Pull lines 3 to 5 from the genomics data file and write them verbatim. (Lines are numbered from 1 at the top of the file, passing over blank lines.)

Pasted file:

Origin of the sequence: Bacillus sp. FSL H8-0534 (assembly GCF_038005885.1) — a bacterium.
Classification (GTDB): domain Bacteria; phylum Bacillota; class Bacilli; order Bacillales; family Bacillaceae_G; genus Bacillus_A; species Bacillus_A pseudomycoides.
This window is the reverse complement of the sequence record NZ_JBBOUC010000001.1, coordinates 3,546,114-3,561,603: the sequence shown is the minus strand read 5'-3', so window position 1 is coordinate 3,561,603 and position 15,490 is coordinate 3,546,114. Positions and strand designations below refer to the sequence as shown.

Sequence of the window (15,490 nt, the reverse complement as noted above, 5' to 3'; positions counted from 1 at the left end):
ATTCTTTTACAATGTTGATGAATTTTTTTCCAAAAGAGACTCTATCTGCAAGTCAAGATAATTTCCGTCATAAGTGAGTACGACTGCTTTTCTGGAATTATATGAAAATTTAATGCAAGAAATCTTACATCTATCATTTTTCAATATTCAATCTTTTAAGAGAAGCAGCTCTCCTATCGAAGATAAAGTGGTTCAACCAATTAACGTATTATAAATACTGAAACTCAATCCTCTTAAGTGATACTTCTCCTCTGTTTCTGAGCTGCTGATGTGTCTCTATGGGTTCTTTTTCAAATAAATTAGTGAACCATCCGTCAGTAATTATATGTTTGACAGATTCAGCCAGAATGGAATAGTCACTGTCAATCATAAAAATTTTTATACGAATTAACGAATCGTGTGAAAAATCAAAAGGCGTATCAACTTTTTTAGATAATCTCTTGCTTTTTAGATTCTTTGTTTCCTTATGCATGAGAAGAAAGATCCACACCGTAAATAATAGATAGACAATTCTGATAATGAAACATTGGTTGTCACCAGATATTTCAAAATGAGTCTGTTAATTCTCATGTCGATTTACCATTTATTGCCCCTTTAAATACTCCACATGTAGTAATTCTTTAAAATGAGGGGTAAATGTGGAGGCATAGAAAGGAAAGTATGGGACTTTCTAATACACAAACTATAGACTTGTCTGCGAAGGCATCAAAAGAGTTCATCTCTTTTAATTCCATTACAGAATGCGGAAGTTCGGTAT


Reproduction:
This window is the reverse complement of the sequence record NZ_JBBOUC010000001.1, coordinates 3,546,114-3,561,603: the sequence shown is the minus strand read 5'-3', so window position 1 is coordinate 3,561,603 and position 15,490 is coordinate 3,546,114. Positions and strand designations below refer to the sequence as shown.

Sequence of the window (15,490 nt, the reverse complement as noted above, 5' to 3'; positions counted from 1 at the left end):
ATTCTTTTACAATGTTGATGAATTTTTTTCCAAAAGAGACTCTATCTGCAAGTCAAGATAATTTCCGTCATAAGTGAGTACGACTGCTTTTCTGGAATTATATGAAAATTTAATGCAAGAAATCTTACATCTATCATTTTTCAATATTCAATCTTTTAAGAGAAGCAGCTCTCCTATCGAAGATAAAGTGGTTCAACCAATTAACGTATTATAAATACTGAAACTCAATCCTCTTAAGTGATACTTCTCCTCTGTTTCTGAGCTGCTGATGTGTCTCTATGGGTTCTTTTTCAAATAAATTAGTGAACCATCCGTCAGTAATTATATGTTTGACAGATTCAGCCAGAATGGAATAGTCACTGTCAATCATAAAAATTTTTATACGAATTAACGAATCGTGTGAAAAATCAAAAGGCGTATCAACTTTTTTAGATAATCTCTTGCTTTTTAGATTCTTTGTTTCCTTATGCATGAGAAGAAAGATCCACACCGTAAATAATAGATAGACAATTCTGATAATGAAACATTGGTTGTCACCAGATATTTCAAAATGAGTCTGTTAATTCTCATGTCGATTTACCATTTATTGCCCCTTTAAATACTCCACATGTAGTAATTCTTTAAAATGAGGGGTAAATGTGGAGGCATAGAAAGGAAAGTATGGGACTTTCTAATACACAAACTATAGACTTGTCTGCGAAGGCATCAAAAGAGTTCATCTCTTTTAATTCCATTACAGAATGCGGAAGTTCGGTAT